It is a rather frightening set of figures which does, I assure you, make for bad medicine, for a considerable amount of diagnostic error and not the best type of treatment one could wish for. One of the problems of this country is that Ireland has on paper a very high percentage of hospital beds. This gives a rather wrong impression. A hospital bed which is occupied by a chronically ill geriatric patient is of no use for the acute medical or surgical case. Equally so a bed which is empty is no good unless there is adequate medical and para-medical services to back it up. It is indeed rather worrying, and I speak for my profession at the present moment, as we are wondering where we are going from here. I realise, as does every doctor, the difficulties of dealing with the medical profession and services. I know the Department of Health has many factors to deal with: there is the public; there are the doctors, there is the matter of finance; and there are small groups who ride hobby horses—they are rather vested interests. All these lead to a system for which nobody really is to be blamed but it can go a little off the right track. The present worry is where are we going to put these 200,000 people, where are we making provision for them and where are we making provision financially to deal with them.
Because of the value of money decreasing and the increasing cost of hospitalisation, something will have to be done but I do not think we are going the right way about it. Is it possible to improve these services? I think it is. I think it is perhaps easier to improve the local authority hospital services than the voluntary hospital services because they are more unified and easier to deal with. A number of very highly qualified specialists have come home over the past few years from abroad and have taken up appointments here. Initially, they took up these appointments at very low salaries but their salaries have been revised since then as a result of an agreement negotiated, and their new salaries are much more in keeping with their positions. But one snag is that they come back from where they have been working, in high-class units, and suddenly discover that they have not got all the facilities they need or the facilities they are used to and in some ways they feel like fish out of water trying to do a lot of small jobs with deficiencies in medical staff, equipment, diagnostic facilities, and, in general, without most of those components which go to make up a highly efficient unit. I think this could be helped relatively easily.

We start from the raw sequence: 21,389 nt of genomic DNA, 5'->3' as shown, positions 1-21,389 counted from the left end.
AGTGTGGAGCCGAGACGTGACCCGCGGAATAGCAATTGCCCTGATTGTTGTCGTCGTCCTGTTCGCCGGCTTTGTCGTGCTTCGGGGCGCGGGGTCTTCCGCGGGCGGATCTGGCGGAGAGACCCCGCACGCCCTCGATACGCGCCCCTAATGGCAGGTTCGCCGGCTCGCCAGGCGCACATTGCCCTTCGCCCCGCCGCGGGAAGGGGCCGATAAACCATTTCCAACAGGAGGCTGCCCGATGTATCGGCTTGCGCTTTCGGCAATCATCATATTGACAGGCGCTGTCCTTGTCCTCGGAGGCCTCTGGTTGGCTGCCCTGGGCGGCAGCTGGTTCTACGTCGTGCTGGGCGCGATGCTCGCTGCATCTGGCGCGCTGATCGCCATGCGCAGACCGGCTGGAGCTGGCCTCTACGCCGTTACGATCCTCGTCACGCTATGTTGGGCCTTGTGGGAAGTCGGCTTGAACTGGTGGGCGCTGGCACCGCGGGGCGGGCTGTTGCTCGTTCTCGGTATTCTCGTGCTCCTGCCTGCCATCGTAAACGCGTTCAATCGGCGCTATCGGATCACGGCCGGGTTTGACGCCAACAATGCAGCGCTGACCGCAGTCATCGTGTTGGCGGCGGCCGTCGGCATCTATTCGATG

Recently a very worrying case came to my notice. In fact it was only a few days ago. It concerned a young man who came back from England to take up a job as an assistant pathologist in a local authority hospital. He was very highly qualified, holding his M.D., M.Sc., and M.D. in pathology. He and his family were anxious to come back to Ireland to live and, consequently, he took the position at a salary of £1,600, rising to £1,800. Even though this salary was less than could be paid to a registrar in Ireland after four years' experience, he relinquished a consultant's post in England which was bringing him in £2,900 per year. A condition of his employment was that if he got a job in a nearby university, his salary scale could be from £2,000 to £2,200. He was appointed to the university—indeed, they were very glad to get him—and he has now been made a statutory lecturer.
When he was first appointed, he received a salary of £730 per annum, whereupon the county council abated his hospital salary, so that the total salary was £2,000. That was fair enough because they were losing his services for a certain amount of time each day. The next thing that happened was the university raised his salary to £970, whereupon the county council abated his salary again so that it was again reduced to their standards. Now, no more time than before was taken from the county council and it seems difficult to believe that this should warrant a further abatement. Now it has reached the stage when the university is only too anxious to pay him a full lecturer's salary but sees no purpose in so doing as it would mean further abatements. This certainly does not make for good relationships.